You already have different investors on board, how did you go about achieving that funding? What’s been the biggest challenge in getting it off the ground?

Ultimately when you have an idea – your friends, your family and other people who “get” your idea invest in you initially. You have to have start-up money, so I’m really grateful to the initial people who believed in me. Basically, a quarter of a million dollars was raised in my name and that allowed us to have the initial funds to make prototypes. This money came to us because people knew us and we were able to pitch the idea. It was about going to start-up events and getting people involved and getting the idea out.

The elevator pitch was what I did for almost 2 months. After that, once we got the idea off the ground and people saw that we had a real project and a prototype, then doctors got it and my phone started blowing up, my LinkedIn started blowing up. Soon you find yourself in a meeting in Atlanta with a major investor who wants to invest a million dollars. It just really kicks off. I liken it to bamboo. You water it for ages and nothing happens but then suddenly it kicks off and grows quickly. All of sudden we have greater responsibility, greater accountability and greater demand, so it drives us to do even more.

I liken it to bamboo. You water it for ages and nothing happens but then suddenly it kicks off and grows quickly.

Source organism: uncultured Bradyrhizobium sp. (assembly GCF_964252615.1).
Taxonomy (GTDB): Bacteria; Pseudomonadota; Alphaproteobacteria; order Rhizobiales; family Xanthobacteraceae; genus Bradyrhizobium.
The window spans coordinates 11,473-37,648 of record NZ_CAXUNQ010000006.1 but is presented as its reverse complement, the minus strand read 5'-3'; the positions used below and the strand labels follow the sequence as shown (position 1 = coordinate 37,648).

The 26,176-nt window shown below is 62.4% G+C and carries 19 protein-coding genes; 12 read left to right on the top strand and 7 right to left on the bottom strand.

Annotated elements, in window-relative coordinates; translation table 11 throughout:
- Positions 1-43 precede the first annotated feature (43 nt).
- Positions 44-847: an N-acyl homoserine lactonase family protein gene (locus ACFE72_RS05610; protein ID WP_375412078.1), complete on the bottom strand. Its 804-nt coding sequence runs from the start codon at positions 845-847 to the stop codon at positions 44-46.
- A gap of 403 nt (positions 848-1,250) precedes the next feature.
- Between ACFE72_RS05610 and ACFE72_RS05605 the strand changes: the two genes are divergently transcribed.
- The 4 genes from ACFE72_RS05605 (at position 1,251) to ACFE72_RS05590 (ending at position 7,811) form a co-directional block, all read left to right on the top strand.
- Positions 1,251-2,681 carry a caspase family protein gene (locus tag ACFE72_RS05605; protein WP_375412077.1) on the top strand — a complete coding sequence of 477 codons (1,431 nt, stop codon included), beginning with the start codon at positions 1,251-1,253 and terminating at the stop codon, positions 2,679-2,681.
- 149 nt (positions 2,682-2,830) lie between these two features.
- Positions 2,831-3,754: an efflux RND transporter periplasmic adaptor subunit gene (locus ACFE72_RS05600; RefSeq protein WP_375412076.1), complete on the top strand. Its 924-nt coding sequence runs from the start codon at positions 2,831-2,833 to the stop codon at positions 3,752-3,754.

What are the next steps for Micro C?

One of the most fascinating aspects of our technology is that it could become not only the pinnacle for hand surgery but also the pinnacle for orthopaedic surgery. We’re submitting an NIH grant application to do a global health study and we’re planning to take our handheld x-ray on a world tour next year.

We’ve engaged an experienced grant writer who’s secured NIH grants, to write a home health grant for us, to arm nurses and nurse practitioners with our portable emitter to diagnose patients during home health visits. The clinical scenario for that would be to diagnose patients who fall at home: the average cost of an ER visit in the United States is $2100.

What we’re trying to do is deploy our home healthcare nurses to go to the home, shoot the x-ray, ping me instantly with the images and I can triage that patient accordingly. In many ways it does two things, it triages patients, keeps you from going to the Emergency Room unnecessarily and it makes the patient and surgeon happy while avoiding costly hospital expenses. It provides a nice triage service for patients in the outpatient setting and also it allows surgeons to grow their business.

Do you see it as a tool for reducing unnecessary ER referrals or do you see it more as an adjunct to an orthopaedic surgeon’s expertise?

I see it being both. Our goal was to be the pinnacle for resolute, clear, safe, fast and efficient imaging in the operating room. We’ve done that. Now we want to expand the technology out of the OR. I never initially developed this to be for outpatients or for global health. But the portability and the ergonomics of it make it absolutely suitable for those fields. The technology is incredibly versatile. We believe that we can branch out into various fields. We are trying to arm a physician with more capabilities, especially if they’re in a rural area. The ideas keep churning as we build up and move through the process.